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Road Crews Playing Catch Up Ahead of Next Storm

SPRINGFIELD, Mo. – The Ozarks could be getting ready for another punch from mother nature today. Road crews are trying to chip away at what was left behind from this weekend’s storm.
If we would’ve got it to start melting then you would have a wet surface, and what are you going to do with a wet surface? Its going to dry back and make it ice so you actually compound the issue if we would have gotten aggressive in trying to do those things.
SPRINGFIELD, Mo. - The Ozarks could be getting ready for another punch from mother nature today. Road crews are trying to chip away at what was left behind from this weekend’s storm.

MODOT says the few hours in between sub zero temperatures rising and the winter storm coming later on Wednesday are crucial. They say without those 24 hours, they would not have a shot at catching up on clearing our busy streets.

Michael Middleton from the Missouri Department of Transportation says his crews are working around the clock to clear more than 14,000 miles of lanes in the southwest part of the state, but mother nature is causing a few roadblocks.

"If we would’ve got it to start melting then you would have a wet surface, and what are you going to do with a wet surface? Its going to dry back and make it ice so you actually compound the issue if we would have gotten aggressive in trying to do those things," says Middleton.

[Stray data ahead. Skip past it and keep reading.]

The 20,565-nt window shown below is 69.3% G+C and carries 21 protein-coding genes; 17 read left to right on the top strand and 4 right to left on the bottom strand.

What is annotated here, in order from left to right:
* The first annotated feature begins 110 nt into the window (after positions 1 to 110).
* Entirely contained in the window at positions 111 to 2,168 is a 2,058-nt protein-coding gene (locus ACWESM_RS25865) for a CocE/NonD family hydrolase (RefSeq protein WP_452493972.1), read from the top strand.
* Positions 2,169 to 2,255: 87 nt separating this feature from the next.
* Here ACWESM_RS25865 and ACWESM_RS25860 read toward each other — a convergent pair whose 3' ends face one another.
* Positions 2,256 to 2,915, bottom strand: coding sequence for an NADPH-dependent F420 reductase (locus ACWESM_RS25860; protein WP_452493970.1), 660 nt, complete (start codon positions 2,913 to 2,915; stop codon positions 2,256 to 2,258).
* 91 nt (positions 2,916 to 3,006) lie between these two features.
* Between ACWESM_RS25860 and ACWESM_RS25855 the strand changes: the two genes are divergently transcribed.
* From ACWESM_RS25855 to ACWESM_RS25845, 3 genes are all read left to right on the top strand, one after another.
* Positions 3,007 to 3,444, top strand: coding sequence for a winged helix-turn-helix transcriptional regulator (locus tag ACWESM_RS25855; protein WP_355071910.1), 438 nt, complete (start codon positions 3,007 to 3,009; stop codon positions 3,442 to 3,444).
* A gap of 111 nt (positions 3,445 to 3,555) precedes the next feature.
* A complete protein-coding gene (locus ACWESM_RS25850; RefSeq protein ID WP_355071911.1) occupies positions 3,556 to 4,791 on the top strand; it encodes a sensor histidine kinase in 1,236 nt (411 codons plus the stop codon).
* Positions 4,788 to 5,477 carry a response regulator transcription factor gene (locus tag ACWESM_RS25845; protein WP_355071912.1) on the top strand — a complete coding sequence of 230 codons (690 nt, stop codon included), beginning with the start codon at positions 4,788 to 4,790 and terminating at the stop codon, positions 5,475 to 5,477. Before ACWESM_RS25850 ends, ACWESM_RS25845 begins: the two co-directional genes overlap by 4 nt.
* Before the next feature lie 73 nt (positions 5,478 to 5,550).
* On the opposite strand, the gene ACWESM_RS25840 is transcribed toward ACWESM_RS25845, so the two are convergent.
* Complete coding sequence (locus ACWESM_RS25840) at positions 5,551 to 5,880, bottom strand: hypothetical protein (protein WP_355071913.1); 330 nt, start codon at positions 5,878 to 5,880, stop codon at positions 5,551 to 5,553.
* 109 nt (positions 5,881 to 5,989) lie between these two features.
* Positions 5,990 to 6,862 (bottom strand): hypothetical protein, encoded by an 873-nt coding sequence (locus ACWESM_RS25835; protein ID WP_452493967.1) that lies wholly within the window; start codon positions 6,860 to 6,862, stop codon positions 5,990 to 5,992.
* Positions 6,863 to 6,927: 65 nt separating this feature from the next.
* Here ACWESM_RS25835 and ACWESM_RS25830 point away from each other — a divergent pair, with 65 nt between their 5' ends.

Earlier this week, MODOT and the city of Springfield called off plowing the roads because of the arctic blast sweeping through the Ozarks. Drifting snow and negative temperatures made the conditions unsafe for plow drivers and others on the roads.

"We tried to push as much as we could but our chemicals we use, our salt chemicals, really are not effective at those single digits like that."

He says crews worked on Springfield intersections throughout the night to break up the snow and create slush.

He says the beet juice and salt can not work when temperatures drop below zero.

"You can apply them but basically all they are going to do is give you some traction and at $60 a ton; that is pretty expensive material for traction," says Middleton.

KOLR 10’s Brett Martin asked him what states in the far north like North Dakota and Minnesota use on their roads.

"They have totally different kinds of equipment, their trucks are much bigger, they have a lot more snow blowers so they blow that stuff off. If you see, a lot of times, they'll keep a layer of snow actually on the roadway. They’ll do that on purpose and not take it to the pavement."

Michael says even though the sub zero temperatures keep their plows off the roads, it does have its advantages.

"A lot of the pavement was very thin, as far as a little bit of ice here and there, so some areas were cold enough that even that broke up when traffic went over it."

He says without a doubt, he's crews are putting in hours, but now they need mother nature to cooperate too.

MODOT plans to clear as much off the primary roads today. Middleton says they have used 18,000 tons of their season reserves of chemicals, leaving just 30% left for the next two months.

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